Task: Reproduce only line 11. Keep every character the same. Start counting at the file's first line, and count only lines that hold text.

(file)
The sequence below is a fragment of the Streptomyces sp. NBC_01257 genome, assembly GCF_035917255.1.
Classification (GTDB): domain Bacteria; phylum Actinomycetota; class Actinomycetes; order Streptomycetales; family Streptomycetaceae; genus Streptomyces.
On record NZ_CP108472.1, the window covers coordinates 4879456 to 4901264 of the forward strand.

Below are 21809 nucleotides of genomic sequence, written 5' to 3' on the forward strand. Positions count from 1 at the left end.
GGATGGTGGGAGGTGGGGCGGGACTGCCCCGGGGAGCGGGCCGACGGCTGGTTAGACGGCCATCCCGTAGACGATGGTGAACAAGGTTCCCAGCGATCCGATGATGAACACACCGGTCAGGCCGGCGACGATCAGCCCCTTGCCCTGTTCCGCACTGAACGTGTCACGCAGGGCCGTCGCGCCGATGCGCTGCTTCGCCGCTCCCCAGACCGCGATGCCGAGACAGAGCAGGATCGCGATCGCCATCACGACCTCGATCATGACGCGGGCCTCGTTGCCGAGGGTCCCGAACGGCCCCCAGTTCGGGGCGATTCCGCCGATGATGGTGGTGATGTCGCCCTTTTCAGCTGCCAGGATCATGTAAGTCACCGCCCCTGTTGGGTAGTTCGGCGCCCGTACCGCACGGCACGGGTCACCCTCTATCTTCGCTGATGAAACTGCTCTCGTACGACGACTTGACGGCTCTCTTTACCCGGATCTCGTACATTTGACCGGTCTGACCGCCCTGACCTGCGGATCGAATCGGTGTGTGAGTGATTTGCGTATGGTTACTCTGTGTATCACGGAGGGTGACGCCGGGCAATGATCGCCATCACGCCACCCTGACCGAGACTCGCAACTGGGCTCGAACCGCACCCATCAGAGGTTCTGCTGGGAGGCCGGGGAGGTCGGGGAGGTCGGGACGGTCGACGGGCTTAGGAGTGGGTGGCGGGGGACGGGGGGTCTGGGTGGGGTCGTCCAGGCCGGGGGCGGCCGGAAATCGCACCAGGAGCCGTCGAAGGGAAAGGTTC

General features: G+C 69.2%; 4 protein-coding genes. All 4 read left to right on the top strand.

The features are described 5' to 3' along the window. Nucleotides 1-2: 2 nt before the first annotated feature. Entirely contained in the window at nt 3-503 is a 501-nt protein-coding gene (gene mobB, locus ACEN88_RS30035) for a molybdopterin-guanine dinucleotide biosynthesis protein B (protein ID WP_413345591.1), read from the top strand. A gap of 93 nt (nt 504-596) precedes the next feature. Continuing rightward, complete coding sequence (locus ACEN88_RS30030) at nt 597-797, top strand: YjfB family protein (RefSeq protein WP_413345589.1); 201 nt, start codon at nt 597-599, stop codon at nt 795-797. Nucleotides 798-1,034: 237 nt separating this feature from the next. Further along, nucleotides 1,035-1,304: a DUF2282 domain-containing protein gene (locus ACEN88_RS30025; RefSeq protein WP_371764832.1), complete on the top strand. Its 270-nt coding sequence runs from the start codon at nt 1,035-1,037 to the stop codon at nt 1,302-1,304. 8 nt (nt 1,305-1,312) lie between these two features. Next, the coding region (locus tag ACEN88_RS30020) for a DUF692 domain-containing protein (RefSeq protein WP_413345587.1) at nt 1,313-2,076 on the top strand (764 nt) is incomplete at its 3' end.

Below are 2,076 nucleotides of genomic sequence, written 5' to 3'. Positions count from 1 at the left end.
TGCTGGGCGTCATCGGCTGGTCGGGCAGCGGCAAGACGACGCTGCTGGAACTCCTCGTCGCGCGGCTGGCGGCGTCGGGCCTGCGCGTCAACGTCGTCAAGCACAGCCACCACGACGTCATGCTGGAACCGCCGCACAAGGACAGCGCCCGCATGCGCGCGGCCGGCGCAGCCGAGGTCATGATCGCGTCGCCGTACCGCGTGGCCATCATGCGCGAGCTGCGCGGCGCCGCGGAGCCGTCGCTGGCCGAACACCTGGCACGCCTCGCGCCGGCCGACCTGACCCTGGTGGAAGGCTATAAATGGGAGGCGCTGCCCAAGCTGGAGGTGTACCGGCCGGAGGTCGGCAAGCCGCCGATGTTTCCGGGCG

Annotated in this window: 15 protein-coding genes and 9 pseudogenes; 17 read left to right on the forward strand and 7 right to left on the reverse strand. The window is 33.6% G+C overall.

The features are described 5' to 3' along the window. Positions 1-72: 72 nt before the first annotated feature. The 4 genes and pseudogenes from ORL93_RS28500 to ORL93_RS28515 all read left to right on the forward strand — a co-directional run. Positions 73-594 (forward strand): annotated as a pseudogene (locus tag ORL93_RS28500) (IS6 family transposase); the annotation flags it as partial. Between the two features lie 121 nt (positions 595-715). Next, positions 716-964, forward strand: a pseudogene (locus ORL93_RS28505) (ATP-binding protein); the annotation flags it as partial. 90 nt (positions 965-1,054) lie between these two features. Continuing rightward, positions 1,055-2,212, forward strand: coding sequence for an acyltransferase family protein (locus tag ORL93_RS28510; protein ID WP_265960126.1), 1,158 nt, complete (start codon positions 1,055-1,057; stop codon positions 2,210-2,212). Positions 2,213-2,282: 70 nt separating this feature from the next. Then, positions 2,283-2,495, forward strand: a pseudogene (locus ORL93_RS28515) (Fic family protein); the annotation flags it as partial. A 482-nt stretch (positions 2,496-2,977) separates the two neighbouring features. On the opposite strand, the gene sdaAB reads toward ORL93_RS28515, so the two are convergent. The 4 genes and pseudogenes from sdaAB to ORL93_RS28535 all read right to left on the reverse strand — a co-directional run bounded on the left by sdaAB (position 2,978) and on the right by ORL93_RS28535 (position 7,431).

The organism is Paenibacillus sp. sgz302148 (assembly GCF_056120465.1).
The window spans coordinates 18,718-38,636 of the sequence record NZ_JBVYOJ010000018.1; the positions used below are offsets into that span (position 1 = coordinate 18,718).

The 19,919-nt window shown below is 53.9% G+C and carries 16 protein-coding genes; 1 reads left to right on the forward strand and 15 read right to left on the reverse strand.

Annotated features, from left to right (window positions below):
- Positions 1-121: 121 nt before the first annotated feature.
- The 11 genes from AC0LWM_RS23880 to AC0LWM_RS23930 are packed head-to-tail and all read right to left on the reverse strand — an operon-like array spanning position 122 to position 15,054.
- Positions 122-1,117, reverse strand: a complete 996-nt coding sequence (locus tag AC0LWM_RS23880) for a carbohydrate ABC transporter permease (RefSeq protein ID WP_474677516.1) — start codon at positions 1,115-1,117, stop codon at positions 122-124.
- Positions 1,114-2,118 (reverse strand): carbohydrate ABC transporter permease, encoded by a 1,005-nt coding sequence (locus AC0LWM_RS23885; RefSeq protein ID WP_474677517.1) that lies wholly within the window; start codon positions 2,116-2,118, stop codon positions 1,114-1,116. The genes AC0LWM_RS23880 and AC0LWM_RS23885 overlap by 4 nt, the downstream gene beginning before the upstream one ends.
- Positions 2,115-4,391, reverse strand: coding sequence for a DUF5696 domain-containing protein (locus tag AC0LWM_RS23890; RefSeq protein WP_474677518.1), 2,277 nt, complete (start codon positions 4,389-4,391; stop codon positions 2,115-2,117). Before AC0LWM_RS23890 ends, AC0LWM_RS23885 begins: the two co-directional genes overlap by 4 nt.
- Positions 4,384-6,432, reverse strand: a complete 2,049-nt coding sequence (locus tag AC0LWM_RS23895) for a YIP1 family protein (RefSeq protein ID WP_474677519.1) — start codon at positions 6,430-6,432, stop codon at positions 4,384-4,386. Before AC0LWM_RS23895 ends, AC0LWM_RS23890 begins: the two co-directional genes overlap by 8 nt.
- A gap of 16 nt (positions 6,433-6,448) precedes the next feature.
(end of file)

The features are described 5' to 3' along the window. Positions 1-72: 72 nt before the first annotated feature. The 4 genes and pseudogenes from ORL93_RS28500 to ORL93_RS28515 all read left to right on the forward strand — a co-directional run. Positions 73-594 (forward strand): annotated as a pseudogene (locus tag ORL93_RS28500) (IS6 family transposase); the annotation flags it as partial. Between the two features lie 121 nt (positions 595-715). Next, positions 716-964, forward strand: a pseudogene (locus ORL93_RS28505) (ATP-binding protein); the annotation flags it as partial. 90 nt (positions 965-1,054) lie between these two features. Continuing rightward, positions 1,055-2,212, forward strand: coding sequence for an acyltransferase family protein (locus tag ORL93_RS28510; protein ID WP_265960126.1), 1,158 nt, complete (start codon positions 1,055-1,057; stop codon positions 2,210-2,212). Positions 2,213-2,282: 70 nt separating this feature from the next. Then, positions 2,283-2,495, forward strand: a pseudogene (locus ORL93_RS28515) (Fic family protein); the annotation flags it as partial. A 482-nt stretch (positions 2,496-2,977) separates the two neighbouring features. On the opposite strand, the gene sdaAB reads toward ORL93_RS28515, so the two are convergent. The 4 genes and pseudogenes from sdaAB to ORL93_RS28535 all read right to left on the reverse strand — a co-directional run bounded on the left by sdaAB (position 2,978) and on the right by ORL93_RS28535 (position 7,431).